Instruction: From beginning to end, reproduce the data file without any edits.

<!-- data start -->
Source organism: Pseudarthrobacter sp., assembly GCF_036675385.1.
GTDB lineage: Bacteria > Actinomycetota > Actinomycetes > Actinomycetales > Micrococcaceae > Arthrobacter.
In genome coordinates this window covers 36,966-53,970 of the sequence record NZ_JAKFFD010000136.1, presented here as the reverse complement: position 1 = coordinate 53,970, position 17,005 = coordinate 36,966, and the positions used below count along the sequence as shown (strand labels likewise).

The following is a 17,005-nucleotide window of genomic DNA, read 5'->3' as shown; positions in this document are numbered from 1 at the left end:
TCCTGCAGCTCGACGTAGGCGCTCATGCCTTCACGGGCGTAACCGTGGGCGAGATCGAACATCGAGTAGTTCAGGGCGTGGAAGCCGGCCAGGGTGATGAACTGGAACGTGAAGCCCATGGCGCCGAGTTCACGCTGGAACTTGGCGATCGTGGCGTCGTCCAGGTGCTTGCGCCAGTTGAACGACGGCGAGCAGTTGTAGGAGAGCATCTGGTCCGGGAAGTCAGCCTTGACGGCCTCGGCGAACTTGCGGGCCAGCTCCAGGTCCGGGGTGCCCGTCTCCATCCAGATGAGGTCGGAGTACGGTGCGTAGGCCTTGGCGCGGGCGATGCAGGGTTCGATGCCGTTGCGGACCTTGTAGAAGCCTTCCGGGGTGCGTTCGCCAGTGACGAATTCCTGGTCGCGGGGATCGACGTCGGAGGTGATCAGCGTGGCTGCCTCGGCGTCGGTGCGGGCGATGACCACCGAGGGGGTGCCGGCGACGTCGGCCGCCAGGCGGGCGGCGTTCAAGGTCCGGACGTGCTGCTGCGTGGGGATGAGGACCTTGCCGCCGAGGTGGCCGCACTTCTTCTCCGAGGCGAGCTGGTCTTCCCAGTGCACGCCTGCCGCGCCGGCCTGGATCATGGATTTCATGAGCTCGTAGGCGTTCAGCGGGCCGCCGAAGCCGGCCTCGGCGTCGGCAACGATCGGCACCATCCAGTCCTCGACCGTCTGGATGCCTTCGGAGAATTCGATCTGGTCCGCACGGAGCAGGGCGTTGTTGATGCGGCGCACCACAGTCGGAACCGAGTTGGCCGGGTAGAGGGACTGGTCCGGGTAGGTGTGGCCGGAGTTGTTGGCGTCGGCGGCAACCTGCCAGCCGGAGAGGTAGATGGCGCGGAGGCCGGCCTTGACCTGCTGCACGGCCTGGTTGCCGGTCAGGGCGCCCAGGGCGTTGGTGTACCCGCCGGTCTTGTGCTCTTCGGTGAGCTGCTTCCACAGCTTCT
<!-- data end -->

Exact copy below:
Source organism: Pseudarthrobacter sp., assembly GCF_036675385.1.
GTDB lineage: Bacteria > Actinomycetota > Actinomycetes > Actinomycetales > Micrococcaceae > Arthrobacter.
In genome coordinates this window covers 36,966-53,970 of the sequence record NZ_JAKFFD010000136.1, presented here as the reverse complement: position 1 = coordinate 53,970, position 17,005 = coordinate 36,966, and the positions used below count along the sequence as shown (strand labels likewise).

The following is a 17,005-nucleotide window of genomic DNA, read 5'->3' as shown; positions in this document are numbered from 1 at the left end:
TCCTGCAGCTCGACGTAGGCGCTCATGCCTTCACGGGCGTAACCGTGGGCGAGATCGAACATCGAGTAGTTCAGGGCGTGGAAGCCGGCCAGGGTGATGAACTGGAACGTGAAGCCCATGGCGCCGAGTTCACGCTGGAACTTGGCGATCGTGGCGTCGTCCAGGTGCTTGCGCCAGTTGAACGACGGCGAGCAGTTGTAGGAGAGCATCTGGTCCGGGAAGTCAGCCTTGACGGCCTCGGCGAACTTGCGGGCCAGCTCCAGGTCCGGGGTGCCCGTCTCCATCCAGATGAGGTCGGAGTACGGTGCGTAGGCCTTGGCGCGGGCGATGCAGGGTTCGATGCCGTTGCGGACCTTGTAGAAGCCTTCCGGGGTGCGTTCGCCAGTGACGAATTCCTGGTCGCGGGGATCGACGTCGGAGGTGATCAGCGTGGCTGCCTCGGCGTCGGTGCGGGCGATGACCACCGAGGGGGTGCCGGCGACGTCGGCCGCCAGGCGGGCGGCGTTCAAGGTCCGGACGTGCTGCTGCGTGGGGATGAGGACCTTGCCGCCGAGGTGGCCGCACTTCTTCTCCGAGGCGAGCTGGTCTTCCCAGTGCACGCCTGCCGCGCCGGCCTGGATCATGGATTTCATGAGCTCGTAGGCGTTCAGCGGGCCGCCGAAGCCGGCCTCGGCGTCGGCAACGATCGGCACCATCCAGTCCTCGACCGTCTGGATGCCTTCGGAGAATTCGATCTGGTCCGCACGGAGCAGGGCGTTGTTGATGCGGCGCACCACAGTCGGAACCGAGTTGGCCGGGTAGAGGGACTGGTCCGGGTAGGTGTGGCCGGAGTTGTTGGCGTCGGCGGCAACCTGCCAGCCGGAGAGGTAGATGGCGCGGAGGCCGGCCTTGACCTGCTGCACGGCCTGGTTGCCGGTCAGGGCGCCCAGGGCGTTGGTGTACCCGCCGGTCTTGTGCTCTTCGGTGAGCTGCTTCCACAGCTTCT